From Inside Outsider: I read your post on HIStalk about the HIT executive trying to hook up with the young ladies at the conference. I have to ask: Do you think this is an isolated incident? It seems that every conference I’ve ever been to has the illicit hookups going on. You’d almost expect that they would have a bulletin board for people looking for people, it happens so often. I think that some go to the conferences and never go to a meeting. And the funny thing is that the people think they are being sly and that no one knows. EVERYONE KNOWS!!!
Mediware announces they paid about $5.2 million for newly acquired Integrated Marketing Solutions.
I was glad to see that I wasn’t the only person unimpressed by the HHS/CMS plan to provide 1200 physicians bonuses for quality reporting using EMRs. At least a couple of industry big-wigs agree with me that a program that offers incentives for less than 1% of US doctors is a pretty small gesture.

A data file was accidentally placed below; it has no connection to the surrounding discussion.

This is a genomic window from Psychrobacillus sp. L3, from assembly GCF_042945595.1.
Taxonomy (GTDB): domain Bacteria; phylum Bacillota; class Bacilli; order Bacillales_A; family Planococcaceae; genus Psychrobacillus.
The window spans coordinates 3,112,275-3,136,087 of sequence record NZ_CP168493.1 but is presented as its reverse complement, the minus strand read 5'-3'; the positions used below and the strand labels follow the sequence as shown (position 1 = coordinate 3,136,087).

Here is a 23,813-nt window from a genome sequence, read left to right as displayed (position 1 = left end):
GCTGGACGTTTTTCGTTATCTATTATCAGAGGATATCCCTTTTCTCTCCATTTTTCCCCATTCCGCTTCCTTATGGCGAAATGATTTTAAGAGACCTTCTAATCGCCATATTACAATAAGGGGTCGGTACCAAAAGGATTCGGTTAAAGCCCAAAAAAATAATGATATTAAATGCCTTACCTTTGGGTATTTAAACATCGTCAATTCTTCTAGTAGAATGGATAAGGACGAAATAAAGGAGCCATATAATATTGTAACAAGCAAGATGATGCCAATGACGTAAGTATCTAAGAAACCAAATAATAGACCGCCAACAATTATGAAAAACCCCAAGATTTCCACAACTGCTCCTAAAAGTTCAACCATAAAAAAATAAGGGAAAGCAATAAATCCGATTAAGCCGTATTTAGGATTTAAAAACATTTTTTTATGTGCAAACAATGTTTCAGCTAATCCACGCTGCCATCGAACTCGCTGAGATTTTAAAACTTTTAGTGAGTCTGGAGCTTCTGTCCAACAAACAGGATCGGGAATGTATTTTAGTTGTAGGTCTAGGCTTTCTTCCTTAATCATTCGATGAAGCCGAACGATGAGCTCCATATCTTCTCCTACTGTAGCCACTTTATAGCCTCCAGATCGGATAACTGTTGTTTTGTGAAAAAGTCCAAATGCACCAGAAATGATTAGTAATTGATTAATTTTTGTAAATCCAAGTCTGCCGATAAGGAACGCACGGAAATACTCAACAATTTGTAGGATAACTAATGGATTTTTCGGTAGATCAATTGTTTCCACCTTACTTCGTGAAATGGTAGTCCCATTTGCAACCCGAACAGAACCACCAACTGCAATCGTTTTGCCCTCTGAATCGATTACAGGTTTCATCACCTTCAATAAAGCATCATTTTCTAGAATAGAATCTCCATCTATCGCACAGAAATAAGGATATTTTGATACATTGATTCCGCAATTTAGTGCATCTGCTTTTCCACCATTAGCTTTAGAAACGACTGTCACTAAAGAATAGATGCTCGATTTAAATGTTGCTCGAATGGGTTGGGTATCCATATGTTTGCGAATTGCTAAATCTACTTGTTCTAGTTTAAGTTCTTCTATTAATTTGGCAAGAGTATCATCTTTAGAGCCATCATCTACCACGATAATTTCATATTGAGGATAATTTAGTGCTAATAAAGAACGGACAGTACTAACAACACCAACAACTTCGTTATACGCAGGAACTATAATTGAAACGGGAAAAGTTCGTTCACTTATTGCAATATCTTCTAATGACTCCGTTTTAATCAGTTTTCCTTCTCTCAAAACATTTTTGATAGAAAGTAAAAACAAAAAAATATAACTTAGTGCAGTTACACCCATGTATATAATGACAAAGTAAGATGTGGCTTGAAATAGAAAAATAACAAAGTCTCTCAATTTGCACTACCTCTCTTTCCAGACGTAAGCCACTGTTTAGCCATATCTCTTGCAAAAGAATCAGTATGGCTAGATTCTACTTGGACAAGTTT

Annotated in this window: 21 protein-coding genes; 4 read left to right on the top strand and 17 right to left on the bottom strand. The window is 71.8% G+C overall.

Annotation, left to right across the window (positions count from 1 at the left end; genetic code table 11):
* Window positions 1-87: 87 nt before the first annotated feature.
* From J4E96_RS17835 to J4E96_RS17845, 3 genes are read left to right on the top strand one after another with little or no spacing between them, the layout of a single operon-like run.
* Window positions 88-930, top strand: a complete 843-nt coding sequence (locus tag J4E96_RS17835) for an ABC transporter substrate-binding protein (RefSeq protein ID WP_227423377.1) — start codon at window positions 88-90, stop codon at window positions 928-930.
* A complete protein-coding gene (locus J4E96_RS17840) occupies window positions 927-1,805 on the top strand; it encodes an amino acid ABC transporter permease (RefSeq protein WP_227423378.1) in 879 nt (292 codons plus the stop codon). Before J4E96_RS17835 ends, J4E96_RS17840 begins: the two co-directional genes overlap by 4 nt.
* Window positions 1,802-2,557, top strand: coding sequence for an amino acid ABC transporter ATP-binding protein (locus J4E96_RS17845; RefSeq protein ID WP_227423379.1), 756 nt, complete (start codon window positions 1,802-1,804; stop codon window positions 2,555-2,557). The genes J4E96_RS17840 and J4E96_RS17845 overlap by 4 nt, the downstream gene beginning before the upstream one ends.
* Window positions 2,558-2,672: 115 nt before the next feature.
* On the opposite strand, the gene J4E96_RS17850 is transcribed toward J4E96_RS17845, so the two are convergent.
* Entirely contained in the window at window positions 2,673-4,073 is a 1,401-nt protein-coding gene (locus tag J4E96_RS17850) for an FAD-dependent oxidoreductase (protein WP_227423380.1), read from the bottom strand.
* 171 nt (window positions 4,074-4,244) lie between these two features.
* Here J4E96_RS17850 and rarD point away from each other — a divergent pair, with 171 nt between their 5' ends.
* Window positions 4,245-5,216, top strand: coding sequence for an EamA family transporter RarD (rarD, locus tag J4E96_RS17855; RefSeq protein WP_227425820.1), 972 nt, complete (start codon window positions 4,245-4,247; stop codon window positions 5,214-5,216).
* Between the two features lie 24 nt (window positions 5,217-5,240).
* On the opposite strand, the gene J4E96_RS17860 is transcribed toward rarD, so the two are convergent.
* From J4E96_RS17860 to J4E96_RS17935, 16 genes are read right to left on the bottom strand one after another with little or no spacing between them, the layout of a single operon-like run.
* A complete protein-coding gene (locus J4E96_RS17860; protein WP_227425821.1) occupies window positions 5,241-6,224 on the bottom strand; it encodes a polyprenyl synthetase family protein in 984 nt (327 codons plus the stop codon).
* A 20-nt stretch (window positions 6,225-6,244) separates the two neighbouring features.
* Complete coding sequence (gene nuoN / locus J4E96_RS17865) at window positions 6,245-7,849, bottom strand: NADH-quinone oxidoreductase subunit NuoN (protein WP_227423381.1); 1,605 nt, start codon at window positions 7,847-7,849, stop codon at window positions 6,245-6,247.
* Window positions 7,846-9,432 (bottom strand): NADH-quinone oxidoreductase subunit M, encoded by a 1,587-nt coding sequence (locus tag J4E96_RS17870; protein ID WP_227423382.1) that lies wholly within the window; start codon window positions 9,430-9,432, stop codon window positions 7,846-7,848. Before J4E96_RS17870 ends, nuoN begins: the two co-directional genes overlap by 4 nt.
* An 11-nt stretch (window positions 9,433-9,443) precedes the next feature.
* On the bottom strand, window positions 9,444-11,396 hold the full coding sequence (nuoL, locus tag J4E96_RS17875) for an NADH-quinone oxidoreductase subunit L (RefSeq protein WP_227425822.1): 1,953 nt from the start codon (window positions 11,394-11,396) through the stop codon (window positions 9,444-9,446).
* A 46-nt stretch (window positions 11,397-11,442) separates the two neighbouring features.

athenahealth announces Q3 results. Revenue was up 33% year on year, quarterly adjusted EBITDA was $4.2 million (16% of revenue) and their first quarter of net income ($500k). GAAP net loss for the first three quarters combined was $5.6 million.
Matthew Holt sent in a note about a graphical inaccuracy in Medicity’s parachute ad. My first thought was, “Who cares?” followed by, “Why would Matt waste his time pointing that out instead of working on his 2.0 updates?” Then I noticed he submitted his post around 3 a.m. Wednesday, just about the time HIStalk’s 1,000,000th visitor came by. Matt Holt was trying to be HIStalk’s millionth visitor! Thought it was kind of sweet of him, actually. Made me a bit ver clemped once I put it all together.